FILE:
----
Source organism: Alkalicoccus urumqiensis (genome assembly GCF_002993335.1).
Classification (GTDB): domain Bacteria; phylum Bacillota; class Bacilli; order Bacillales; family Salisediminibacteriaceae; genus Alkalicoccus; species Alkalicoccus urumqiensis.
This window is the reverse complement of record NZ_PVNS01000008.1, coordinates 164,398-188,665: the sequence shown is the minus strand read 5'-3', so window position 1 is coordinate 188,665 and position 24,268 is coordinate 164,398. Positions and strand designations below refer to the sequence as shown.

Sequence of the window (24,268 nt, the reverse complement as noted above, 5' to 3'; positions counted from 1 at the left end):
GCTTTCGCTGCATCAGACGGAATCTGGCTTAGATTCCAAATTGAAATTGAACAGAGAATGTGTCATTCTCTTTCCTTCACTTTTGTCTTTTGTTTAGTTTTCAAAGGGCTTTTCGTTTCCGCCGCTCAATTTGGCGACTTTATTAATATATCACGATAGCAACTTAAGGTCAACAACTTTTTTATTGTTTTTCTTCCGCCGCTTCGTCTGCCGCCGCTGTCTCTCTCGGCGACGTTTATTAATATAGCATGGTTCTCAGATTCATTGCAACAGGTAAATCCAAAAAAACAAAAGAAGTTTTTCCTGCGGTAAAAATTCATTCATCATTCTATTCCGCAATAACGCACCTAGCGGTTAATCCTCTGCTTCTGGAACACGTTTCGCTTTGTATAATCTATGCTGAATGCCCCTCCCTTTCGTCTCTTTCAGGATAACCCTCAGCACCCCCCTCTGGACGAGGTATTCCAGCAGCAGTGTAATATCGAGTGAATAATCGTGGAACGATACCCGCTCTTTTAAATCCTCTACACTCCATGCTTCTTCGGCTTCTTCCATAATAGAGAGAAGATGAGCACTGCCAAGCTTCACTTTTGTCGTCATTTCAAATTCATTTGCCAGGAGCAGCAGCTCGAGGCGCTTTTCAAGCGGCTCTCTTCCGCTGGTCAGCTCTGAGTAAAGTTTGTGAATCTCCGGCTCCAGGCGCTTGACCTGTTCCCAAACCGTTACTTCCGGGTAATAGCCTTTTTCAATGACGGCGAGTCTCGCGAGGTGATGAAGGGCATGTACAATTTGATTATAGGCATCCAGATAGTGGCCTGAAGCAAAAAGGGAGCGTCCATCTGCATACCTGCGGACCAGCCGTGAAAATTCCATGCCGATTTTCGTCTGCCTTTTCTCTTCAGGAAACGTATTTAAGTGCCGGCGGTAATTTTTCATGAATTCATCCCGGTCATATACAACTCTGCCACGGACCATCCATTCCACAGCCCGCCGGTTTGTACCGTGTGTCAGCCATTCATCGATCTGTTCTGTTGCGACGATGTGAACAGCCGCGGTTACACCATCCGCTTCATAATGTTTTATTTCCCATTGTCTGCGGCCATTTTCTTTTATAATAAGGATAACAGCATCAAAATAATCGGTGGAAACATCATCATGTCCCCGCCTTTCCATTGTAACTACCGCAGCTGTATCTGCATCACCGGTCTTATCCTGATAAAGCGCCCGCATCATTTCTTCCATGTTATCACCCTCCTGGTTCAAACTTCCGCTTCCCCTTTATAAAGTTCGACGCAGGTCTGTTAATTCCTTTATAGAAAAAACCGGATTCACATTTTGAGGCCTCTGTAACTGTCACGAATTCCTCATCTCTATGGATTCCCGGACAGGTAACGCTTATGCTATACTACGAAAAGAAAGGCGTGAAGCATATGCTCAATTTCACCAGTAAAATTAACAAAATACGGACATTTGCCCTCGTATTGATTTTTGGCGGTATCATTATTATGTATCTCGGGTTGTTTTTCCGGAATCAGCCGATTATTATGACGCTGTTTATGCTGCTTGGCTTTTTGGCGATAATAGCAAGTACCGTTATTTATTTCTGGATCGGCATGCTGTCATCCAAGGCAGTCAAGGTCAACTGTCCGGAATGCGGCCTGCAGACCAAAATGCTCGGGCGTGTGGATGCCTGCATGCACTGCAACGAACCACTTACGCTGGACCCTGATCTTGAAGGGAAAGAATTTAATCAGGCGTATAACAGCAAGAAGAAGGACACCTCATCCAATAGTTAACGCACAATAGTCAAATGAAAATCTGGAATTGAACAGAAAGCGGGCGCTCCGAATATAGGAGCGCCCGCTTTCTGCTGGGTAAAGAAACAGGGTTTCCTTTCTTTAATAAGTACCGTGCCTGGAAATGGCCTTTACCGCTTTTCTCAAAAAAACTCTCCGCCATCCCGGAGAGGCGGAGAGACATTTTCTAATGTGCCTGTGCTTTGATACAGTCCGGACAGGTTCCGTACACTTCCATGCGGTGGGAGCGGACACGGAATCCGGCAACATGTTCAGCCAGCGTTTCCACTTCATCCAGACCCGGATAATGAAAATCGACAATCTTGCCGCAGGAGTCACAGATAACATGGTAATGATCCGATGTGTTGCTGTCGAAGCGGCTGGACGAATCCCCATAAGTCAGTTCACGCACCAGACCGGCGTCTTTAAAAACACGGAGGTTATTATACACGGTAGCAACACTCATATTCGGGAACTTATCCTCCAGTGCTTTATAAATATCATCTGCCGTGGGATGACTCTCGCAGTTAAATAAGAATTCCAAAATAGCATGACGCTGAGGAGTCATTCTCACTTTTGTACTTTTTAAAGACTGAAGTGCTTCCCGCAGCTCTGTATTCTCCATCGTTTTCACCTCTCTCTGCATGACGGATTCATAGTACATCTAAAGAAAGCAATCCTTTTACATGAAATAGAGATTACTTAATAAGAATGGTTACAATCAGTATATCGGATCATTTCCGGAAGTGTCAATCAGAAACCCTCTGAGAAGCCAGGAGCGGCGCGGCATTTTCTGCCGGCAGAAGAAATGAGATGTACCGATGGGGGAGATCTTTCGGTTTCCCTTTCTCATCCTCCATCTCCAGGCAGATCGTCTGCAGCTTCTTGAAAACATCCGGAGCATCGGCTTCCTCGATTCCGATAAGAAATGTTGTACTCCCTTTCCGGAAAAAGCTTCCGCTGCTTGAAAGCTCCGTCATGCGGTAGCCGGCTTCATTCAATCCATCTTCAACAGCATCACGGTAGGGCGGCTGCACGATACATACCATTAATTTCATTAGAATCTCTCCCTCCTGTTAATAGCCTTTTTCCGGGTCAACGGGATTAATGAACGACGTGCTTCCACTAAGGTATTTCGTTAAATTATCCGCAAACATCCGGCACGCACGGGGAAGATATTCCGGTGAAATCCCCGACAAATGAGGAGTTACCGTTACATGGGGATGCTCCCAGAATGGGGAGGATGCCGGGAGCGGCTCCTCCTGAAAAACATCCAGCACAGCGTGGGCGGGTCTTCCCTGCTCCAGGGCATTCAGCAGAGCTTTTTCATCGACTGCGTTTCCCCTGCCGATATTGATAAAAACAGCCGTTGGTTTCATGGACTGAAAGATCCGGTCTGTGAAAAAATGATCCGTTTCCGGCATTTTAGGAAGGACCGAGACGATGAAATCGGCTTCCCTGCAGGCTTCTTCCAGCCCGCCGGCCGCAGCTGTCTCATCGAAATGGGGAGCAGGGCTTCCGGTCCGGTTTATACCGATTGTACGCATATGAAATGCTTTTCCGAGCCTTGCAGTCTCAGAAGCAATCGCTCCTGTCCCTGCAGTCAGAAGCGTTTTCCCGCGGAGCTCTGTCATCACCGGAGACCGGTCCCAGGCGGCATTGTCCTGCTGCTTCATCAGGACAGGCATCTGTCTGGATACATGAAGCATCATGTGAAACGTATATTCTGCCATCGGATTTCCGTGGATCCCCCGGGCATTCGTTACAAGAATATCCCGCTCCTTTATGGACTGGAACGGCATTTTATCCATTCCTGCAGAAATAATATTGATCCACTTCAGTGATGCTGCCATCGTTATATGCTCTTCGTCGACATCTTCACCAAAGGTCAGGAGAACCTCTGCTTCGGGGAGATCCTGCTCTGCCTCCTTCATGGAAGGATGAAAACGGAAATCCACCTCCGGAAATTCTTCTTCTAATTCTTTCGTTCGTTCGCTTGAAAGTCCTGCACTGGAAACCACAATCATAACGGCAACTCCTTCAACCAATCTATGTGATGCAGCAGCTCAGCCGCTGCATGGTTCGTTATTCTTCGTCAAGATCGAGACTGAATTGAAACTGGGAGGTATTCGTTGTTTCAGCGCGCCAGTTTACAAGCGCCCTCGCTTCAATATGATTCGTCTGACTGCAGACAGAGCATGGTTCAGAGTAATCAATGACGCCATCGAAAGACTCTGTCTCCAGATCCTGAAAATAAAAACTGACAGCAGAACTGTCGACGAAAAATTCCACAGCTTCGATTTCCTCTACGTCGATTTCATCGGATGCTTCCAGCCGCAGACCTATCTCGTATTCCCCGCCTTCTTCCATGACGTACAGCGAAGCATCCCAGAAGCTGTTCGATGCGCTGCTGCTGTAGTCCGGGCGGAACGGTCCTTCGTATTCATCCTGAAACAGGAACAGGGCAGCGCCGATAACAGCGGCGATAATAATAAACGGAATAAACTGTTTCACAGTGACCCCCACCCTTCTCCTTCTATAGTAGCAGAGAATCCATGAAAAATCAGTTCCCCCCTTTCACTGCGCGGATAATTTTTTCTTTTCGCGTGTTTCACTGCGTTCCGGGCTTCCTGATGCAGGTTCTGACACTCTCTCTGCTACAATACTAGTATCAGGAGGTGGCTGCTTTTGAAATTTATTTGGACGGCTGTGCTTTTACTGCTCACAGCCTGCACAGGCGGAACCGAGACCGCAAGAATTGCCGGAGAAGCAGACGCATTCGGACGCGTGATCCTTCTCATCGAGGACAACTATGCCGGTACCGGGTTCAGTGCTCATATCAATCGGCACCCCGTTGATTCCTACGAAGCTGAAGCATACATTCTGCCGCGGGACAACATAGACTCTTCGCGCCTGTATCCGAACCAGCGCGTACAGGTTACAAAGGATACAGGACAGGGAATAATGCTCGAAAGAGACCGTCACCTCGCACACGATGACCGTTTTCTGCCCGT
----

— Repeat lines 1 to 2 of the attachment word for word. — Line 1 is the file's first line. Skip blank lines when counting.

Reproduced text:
Source organism: Alkalicoccus urumqiensis (genome assembly GCF_002993335.1).
Classification (GTDB): domain Bacteria; phylum Bacillota; class Bacilli; order Bacillales; family Salisediminibacteriaceae; genus Alkalicoccus; species Alkalicoccus urumqiensis.